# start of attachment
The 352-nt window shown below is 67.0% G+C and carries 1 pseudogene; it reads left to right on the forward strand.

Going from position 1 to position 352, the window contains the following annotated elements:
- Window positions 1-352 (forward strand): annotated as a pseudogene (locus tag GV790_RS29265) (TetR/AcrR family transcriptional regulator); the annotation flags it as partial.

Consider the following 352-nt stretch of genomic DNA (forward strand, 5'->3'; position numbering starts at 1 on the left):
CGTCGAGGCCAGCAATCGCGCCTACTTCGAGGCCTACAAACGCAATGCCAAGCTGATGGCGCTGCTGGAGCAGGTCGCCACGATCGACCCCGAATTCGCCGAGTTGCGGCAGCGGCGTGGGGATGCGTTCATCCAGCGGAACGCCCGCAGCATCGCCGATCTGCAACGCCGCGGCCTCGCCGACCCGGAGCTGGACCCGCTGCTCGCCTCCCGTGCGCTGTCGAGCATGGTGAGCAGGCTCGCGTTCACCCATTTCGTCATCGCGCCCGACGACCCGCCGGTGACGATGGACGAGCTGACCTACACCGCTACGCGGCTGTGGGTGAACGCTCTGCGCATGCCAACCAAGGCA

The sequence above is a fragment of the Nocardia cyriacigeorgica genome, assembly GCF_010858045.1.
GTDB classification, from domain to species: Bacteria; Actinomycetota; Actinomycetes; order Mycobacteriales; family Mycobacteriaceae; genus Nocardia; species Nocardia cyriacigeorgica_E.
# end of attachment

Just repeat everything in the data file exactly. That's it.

The 352-nt window shown below is 67.0% G+C and carries 1 pseudogene; it reads left to right on the forward strand.

Going from position 1 to position 352, the window contains the following annotated elements:
- Window positions 1-352 (forward strand): annotated as a pseudogene (locus tag GV790_RS29265) (TetR/AcrR family transcriptional regulator); the annotation flags it as partial.

Consider the following 352-nt stretch of genomic DNA (forward strand, 5'->3'; position numbering starts at 1 on the left):
CGTCGAGGCCAGCAATCGCGCCTACTTCGAGGCCTACAAACGCAATGCCAAGCTGATGGCGCTGCTGGAGCAGGTCGCCACGATCGACCCCGAATTCGCCGAGTTGCGGCAGCGGCGTGGGGATGCGTTCATCCAGCGGAACGCCCGCAGCATCGCCGATCTGCAACGCCGCGGCCTCGCCGACCCGGAGCTGGACCCGCTGCTCGCCTCCCGTGCGCTGTCGAGCATGGTGAGCAGGCTCGCGTTCACCCATTTCGTCATCGCGCCCGACGACCCGCCGGTGACGATGGACGAGCTGACCTACACCGCTACGCGGCTGTGGGTGAACGCTCTGCGCATGCCAACCAAGGCA

The sequence above is a fragment of the Nocardia cyriacigeorgica genome, assembly GCF_010858045.1.
GTDB classification, from domain to species: Bacteria; Actinomycetota; Actinomycetes; order Mycobacteriales; family Mycobacteriaceae; genus Nocardia; species Nocardia cyriacigeorgica_E.